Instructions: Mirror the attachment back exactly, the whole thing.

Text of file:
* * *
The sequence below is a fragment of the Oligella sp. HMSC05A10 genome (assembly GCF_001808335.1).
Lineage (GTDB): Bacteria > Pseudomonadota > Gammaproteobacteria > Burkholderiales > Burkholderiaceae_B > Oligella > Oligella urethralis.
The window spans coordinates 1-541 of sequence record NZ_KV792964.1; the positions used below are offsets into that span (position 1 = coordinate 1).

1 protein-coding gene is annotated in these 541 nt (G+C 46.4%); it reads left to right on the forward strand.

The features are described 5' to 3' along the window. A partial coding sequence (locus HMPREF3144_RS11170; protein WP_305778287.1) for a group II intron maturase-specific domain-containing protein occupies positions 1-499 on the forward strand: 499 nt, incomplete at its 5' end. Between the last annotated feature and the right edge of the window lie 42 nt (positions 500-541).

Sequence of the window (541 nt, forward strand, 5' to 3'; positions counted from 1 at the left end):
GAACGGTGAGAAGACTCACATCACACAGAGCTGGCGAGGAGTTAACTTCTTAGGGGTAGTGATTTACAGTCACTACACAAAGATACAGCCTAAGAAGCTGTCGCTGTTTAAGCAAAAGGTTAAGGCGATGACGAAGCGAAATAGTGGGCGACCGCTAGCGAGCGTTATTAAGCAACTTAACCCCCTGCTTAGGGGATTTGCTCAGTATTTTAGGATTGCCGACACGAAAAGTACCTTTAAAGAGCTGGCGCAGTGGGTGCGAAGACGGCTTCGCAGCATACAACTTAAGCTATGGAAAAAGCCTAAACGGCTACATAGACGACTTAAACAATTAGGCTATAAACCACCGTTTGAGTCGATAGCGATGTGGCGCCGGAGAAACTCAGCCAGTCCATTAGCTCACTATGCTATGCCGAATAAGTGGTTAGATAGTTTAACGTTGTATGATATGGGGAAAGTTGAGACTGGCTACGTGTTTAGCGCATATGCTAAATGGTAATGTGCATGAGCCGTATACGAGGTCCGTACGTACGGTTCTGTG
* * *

The sequence below is a fragment of the Oligella sp. HMSC05A10 genome (assembly GCF_001808335.1).
Lineage (GTDB): Bacteria > Pseudomonadota > Gammaproteobacteria > Burkholderiales > Burkholderiaceae_B > Oligella > Oligella urethralis.
The window spans coordinates 1-541 of sequence record NZ_KV792964.1; the positions used below are offsets into that span (position 1 = coordinate 1).

1 protein-coding gene is annotated in these 541 nt (G+C 46.4%); it reads left to right on the forward strand.

The features are described 5' to 3' along the window. A partial coding sequence (locus HMPREF3144_RS11170; protein WP_305778287.1) for a group II intron maturase-specific domain-containing protein occupies positions 1-499 on the forward strand: 499 nt, incomplete at its 5' end. Between the last annotated feature and the right edge of the window lie 42 nt (positions 500-541).

Sequence of the window (541 nt, forward strand, 5' to 3'; positions counted from 1 at the left end):
GAACGGTGAGAAGACTCACATCACACAGAGCTGGCGAGGAGTTAACTTCTTAGGGGTAGTGATTTACAGTCACTACACAAAGATACAGCCTAAGAAGCTGTCGCTGTTTAAGCAAAAGGTTAAGGCGATGACGAAGCGAAATAGTGGGCGACCGCTAGCGAGCGTTATTAAGCAACTTAACCCCCTGCTTAGGGGATTTGCTCAGTATTTTAGGATTGCCGACACGAAAAGTACCTTTAAAGAGCTGGCGCAGTGGGTGCGAAGACGGCTTCGCAGCATACAACTTAAGCTATGGAAAAAGCCTAAACGGCTACATAGACGACTTAAACAATTAGGCTATAAACCACCGTTTGAGTCGATAGCGATGTGGCGCCGGAGAAACTCAGCCAGTCCATTAGCTCACTATGCTATGCCGAATAAGTGGTTAGATAGTTTAACGTTGTATGATATGGGGAAAGTTGAGACTGGCTACGTGTTTAGCGCATATGCTAAATGGTAATGTGCATGAGCCGTATACGAGGTCCGTACGTACGGTTCTGTG